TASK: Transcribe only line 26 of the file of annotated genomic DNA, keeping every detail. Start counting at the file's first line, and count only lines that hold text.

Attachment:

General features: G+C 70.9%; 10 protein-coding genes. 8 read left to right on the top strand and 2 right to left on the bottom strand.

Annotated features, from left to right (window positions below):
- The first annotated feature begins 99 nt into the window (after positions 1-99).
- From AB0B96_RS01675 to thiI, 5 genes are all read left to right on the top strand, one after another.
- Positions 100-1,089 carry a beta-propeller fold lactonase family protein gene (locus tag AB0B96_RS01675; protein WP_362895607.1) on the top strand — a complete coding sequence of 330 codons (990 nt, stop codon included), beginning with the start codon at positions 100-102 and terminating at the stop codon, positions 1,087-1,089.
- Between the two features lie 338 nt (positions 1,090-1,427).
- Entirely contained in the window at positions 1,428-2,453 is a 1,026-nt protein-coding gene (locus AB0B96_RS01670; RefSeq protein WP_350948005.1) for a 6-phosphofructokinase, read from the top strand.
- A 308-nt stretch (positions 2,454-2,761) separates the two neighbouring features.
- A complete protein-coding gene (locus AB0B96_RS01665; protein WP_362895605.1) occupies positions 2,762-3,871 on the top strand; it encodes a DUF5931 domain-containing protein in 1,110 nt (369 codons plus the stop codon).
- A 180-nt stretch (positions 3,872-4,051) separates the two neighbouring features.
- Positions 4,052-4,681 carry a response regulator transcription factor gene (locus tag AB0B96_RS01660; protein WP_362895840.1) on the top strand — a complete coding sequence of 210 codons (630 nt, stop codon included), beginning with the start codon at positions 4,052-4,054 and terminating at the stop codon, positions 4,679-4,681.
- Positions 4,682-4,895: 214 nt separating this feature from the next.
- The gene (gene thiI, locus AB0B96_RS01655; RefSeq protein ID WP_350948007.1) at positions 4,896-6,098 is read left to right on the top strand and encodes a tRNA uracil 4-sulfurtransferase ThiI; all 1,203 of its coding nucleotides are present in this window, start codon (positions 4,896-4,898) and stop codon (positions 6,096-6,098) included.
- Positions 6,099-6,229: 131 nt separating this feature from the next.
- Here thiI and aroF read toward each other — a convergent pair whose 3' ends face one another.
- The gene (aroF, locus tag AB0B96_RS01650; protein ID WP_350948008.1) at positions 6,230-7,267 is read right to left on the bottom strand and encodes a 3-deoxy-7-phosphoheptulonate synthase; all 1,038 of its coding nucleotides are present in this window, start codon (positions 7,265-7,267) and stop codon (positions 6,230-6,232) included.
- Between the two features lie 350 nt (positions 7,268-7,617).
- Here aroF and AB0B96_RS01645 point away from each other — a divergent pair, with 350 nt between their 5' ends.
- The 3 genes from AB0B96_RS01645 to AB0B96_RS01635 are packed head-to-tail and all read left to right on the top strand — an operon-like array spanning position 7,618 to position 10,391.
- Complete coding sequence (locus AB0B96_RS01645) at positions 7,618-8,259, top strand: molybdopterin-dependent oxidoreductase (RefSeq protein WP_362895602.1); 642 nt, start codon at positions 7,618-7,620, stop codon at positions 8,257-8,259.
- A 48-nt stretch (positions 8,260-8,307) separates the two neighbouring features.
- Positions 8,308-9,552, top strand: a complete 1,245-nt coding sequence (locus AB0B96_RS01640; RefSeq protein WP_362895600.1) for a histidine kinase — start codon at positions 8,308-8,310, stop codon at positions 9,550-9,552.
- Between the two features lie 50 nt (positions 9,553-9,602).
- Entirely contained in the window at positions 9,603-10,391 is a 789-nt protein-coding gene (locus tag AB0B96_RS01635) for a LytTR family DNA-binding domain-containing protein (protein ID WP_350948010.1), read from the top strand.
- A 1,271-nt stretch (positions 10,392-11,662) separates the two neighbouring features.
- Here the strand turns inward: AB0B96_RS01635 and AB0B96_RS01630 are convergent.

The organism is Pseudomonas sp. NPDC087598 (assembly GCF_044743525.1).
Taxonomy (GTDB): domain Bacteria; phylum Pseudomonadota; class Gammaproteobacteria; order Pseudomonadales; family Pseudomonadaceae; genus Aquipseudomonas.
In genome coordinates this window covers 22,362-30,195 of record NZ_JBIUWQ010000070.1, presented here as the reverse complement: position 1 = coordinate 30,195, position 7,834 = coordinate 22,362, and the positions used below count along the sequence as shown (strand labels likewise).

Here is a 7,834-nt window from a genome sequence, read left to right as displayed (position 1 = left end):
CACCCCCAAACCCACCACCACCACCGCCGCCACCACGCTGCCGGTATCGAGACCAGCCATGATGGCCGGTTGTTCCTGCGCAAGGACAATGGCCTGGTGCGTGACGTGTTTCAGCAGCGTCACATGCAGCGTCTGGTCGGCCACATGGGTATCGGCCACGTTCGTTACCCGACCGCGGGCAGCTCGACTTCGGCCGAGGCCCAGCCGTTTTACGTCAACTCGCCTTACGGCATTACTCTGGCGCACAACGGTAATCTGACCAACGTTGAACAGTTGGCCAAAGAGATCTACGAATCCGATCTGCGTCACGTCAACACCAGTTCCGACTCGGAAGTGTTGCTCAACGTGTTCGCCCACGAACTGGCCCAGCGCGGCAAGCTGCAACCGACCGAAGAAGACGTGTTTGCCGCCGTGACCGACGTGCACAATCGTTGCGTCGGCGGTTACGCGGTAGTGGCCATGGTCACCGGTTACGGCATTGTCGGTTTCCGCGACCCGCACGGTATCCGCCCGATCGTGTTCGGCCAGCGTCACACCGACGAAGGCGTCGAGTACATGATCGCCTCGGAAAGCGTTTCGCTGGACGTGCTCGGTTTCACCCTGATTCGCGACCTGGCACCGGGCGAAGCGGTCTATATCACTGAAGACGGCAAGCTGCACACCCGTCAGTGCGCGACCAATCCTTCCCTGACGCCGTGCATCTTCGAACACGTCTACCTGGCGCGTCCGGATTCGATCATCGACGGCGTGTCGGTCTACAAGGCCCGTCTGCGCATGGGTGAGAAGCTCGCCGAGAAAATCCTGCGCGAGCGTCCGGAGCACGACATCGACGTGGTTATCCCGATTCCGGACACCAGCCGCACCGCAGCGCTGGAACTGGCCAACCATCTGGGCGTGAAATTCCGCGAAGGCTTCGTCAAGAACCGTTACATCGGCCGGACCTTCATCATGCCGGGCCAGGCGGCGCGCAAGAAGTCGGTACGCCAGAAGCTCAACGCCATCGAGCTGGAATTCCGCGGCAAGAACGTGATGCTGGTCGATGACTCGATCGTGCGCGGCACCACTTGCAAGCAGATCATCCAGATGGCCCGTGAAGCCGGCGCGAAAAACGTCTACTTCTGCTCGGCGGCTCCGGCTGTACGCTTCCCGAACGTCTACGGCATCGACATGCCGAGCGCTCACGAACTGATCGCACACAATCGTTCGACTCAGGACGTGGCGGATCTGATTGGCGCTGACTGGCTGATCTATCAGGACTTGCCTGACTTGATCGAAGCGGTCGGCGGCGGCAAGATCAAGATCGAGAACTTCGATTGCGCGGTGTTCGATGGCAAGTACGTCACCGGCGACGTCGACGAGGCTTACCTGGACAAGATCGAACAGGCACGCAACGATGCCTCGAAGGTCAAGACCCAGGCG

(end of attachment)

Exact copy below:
- Here the strand turns inward: AB0B96_RS01635 and AB0B96_RS01630 are convergent.